U of T Scarborough adopts the Okanagan Charter

U of T Scarborough's Valley Land Trail
U of T Scarborough's Valley Land Trail — one of the pieces of infrastructure on campus that support health and wellbeing.

Alexa Battler

The University of Toronto Scarborough has adopted the Okanagan Charter, a formal commitment to embed health and wellbeing into all aspects of campus culture.  

“Oftentimes when people think of a healthy campus, they think of our health and wellness centre or access to health-care professionals,” says Sheila John, assistant dean of wellness, recreation and sport at U of T Scarborough. “We want to expand that narrative so everyone knows a healthy campus is everyone’s responsibility. It’s part of everything we do at U of T Scarborough, from the way classes are structured to the way campus spaces are designed.” 

The Okanagan Charter was created in 2015 by researchers, students, policy-makers, and other health and education professionals across 45 countries. The charter challenges universities around the world to make their campuses and communities healthier, and to act as leaders in tackling barriers to health and wellbeing.   

Central to the charter is health promotion — the process of empowering people to gain control over their health. The charter has two calls to action: to integrate health into every part of campus culture, and to further health promotion by acting and collaborating locally and globally.  

By adopting the charter, U of T Scarborough has become the 37th member of the Canadian Health Promoting Campus Network, a national network connecting charter-signing universities and colleges through conferences, events and shared resources.  

“With official recognition through the Canadian Health Promoting Campuses Network, we will continue to foster a healthy campus by looking for more opportunities to transform our campus’ health and sustainability and contribute to our community’s wellbeing,” says Wisdom Tettey, University of Toronto vice-president and principal of U of T Scarborough.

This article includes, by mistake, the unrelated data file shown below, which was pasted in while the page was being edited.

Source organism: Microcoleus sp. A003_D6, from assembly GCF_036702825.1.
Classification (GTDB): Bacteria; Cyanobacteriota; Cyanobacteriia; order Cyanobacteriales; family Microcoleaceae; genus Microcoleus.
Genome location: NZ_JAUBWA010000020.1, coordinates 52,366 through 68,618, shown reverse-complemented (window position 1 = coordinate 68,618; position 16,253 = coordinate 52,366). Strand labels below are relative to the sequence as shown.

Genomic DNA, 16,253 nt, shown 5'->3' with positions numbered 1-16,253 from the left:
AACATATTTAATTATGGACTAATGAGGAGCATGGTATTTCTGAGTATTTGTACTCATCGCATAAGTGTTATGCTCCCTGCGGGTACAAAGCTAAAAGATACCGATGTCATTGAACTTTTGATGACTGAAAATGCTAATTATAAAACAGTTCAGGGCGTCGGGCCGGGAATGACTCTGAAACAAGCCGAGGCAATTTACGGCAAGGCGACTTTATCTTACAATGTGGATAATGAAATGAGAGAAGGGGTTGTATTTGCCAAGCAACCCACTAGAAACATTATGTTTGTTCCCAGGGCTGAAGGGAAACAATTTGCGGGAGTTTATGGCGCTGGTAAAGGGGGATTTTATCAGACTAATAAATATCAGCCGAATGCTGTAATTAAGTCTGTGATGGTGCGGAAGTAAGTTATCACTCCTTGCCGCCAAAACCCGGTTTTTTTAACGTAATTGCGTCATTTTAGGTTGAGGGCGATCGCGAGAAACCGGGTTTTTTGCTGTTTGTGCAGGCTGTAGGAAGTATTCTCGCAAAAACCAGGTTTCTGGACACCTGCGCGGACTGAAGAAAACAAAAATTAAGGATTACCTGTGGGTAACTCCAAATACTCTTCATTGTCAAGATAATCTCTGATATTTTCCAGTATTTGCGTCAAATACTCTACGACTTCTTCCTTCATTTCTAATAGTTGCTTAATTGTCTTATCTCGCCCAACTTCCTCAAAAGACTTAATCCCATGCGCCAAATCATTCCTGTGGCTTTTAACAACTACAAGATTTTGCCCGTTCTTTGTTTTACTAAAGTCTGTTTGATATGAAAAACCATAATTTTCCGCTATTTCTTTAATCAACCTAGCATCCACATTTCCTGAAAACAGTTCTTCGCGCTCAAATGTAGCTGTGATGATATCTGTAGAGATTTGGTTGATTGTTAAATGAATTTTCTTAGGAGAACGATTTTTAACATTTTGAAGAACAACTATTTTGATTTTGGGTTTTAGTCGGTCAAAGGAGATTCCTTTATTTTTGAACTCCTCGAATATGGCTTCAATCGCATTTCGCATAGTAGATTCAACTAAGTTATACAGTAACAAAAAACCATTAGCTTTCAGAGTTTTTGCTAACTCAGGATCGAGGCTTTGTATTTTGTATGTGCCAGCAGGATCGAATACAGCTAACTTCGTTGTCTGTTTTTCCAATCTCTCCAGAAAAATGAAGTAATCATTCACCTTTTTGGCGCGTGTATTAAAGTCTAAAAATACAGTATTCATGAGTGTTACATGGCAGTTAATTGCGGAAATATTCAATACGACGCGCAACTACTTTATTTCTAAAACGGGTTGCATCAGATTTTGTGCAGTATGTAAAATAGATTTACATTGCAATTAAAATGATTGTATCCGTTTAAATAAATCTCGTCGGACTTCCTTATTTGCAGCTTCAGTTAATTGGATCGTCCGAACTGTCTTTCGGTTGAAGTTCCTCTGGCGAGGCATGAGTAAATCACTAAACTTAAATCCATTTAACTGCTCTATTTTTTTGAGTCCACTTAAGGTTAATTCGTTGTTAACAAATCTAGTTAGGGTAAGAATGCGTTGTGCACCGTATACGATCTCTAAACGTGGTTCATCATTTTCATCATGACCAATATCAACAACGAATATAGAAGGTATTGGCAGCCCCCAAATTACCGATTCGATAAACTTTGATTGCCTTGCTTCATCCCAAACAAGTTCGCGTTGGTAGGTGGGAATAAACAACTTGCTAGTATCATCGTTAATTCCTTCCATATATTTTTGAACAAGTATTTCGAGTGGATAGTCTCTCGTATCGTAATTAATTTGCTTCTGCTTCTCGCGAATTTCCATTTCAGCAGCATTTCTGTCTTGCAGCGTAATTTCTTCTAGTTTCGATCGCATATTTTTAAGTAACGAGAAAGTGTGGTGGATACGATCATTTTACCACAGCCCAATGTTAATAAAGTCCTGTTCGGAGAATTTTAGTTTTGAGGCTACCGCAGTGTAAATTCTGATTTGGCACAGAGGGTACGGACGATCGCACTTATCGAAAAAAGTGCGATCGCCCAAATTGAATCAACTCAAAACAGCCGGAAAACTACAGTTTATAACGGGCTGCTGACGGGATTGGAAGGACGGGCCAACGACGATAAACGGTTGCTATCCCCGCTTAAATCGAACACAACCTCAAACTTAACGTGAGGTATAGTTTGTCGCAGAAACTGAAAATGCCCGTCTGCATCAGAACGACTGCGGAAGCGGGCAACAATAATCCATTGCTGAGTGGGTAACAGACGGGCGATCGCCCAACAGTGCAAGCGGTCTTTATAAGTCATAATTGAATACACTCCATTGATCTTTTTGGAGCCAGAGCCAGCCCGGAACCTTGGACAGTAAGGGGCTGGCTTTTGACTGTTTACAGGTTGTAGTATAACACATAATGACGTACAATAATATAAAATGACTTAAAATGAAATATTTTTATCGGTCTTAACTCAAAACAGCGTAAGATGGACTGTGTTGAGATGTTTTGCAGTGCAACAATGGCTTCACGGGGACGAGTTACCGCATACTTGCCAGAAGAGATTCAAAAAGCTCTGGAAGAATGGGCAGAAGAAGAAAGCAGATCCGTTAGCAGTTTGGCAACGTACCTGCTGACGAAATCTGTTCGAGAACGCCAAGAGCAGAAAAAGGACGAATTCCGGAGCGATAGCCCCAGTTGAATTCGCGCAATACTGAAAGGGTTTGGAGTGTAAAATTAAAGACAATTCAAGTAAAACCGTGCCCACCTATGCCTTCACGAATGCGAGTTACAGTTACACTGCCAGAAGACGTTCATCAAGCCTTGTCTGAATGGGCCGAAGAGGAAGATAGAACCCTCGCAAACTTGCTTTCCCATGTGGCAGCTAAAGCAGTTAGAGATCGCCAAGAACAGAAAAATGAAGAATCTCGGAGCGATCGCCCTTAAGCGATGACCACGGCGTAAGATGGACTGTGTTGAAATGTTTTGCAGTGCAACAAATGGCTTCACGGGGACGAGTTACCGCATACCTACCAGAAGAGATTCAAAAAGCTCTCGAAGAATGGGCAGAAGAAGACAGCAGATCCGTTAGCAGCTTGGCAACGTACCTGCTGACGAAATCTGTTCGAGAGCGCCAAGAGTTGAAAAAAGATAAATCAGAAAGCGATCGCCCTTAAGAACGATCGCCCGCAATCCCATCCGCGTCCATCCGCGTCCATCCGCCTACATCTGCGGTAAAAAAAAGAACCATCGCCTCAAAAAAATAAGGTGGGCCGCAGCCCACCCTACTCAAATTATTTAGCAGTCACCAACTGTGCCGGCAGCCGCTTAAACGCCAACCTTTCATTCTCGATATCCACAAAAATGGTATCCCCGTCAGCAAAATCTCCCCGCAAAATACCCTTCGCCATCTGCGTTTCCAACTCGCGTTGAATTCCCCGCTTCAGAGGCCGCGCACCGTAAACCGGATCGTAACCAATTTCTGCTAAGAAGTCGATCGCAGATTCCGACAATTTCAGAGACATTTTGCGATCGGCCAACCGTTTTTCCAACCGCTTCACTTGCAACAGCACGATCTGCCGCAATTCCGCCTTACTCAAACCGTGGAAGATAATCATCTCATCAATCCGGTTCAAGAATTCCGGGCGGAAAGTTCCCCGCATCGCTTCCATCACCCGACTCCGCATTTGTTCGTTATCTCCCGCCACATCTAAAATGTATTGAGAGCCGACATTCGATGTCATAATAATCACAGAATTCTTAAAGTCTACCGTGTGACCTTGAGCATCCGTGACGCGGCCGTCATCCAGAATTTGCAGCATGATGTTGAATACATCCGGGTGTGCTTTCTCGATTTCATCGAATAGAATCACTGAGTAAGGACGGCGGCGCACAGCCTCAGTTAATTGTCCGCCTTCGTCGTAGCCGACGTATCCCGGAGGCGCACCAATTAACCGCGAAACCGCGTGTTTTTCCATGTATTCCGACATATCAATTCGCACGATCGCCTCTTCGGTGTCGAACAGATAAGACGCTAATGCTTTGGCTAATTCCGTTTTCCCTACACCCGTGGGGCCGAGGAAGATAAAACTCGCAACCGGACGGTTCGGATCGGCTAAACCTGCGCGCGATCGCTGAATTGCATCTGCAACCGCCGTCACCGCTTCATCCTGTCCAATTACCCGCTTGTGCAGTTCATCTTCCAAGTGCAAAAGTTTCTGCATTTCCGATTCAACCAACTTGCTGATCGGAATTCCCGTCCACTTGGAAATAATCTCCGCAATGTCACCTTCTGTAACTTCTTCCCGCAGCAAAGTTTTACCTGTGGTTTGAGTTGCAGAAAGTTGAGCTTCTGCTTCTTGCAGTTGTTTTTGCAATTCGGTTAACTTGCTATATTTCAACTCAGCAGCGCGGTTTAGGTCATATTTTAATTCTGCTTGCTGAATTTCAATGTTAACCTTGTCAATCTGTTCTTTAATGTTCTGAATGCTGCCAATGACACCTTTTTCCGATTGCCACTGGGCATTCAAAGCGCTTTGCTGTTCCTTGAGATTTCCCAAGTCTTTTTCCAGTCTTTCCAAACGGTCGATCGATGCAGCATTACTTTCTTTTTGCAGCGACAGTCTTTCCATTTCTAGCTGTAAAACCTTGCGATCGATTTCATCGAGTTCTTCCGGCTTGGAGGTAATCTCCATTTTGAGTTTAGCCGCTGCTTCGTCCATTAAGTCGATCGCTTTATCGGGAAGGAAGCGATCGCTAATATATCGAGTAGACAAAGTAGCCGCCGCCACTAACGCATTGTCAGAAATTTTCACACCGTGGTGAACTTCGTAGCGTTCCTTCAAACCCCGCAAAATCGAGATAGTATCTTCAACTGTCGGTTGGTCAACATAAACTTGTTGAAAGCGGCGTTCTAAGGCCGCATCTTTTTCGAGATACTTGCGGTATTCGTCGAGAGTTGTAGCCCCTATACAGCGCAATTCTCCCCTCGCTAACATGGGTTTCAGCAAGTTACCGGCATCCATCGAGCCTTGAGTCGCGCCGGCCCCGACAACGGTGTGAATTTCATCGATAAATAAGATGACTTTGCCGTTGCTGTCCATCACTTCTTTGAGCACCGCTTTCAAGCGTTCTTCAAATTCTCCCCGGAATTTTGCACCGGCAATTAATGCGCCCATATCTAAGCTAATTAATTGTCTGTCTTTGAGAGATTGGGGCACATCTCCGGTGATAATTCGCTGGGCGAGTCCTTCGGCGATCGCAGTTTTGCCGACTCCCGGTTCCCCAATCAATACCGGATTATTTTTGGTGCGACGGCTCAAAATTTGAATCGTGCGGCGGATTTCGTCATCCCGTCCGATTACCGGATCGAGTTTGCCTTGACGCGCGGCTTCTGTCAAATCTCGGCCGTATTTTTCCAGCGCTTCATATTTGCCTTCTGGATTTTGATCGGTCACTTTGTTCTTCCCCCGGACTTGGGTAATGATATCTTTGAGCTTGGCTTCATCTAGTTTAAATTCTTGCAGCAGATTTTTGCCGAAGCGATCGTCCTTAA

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Since 2016, U of T Scarborough has integrated the pursuit of a healthy campus into its strategic priorities. The campus also recently consulted with students, staff, faculty and librarians to create commitment statements as part of the charter recognition process. U of T Scarborough has pledged to: 

  • Promote student, staff and faculty wellbeing through capacity-building and experiential learning opportunities.  
  • Support research that advances health promotion through partnerships and collaboration. 
  • Use existing partnerships to create interdisciplinary approaches to health-related student programming and supports. 
  • Co-create a health promotion action plan rooted in social justice, equity and diversity. 
  • Advocate for buildings and facilities that support wellbeing, healthy living and a sense of belonging.   
  • Develop a healthy campus communication strategy to highlight resources, programs, facilities and local green spaces that boost health and wellbeing.    

The healthy campus initiative is the driving force behind the adoption of the charter. The initiative has worked to spotlight and support health-enhancing activities, events, programming, spaces and partnerships on campus since 2016.   

“Our mission is to support students, staff, faculty and librarians to prioritize their wellness, while helping to build and sustain a healthy campus that serves us all,” says John, who leads the healthy campus initiative.  

U of T Scarborough will celebrate its signing of the Okanagan Charter with an event on Jan. 31.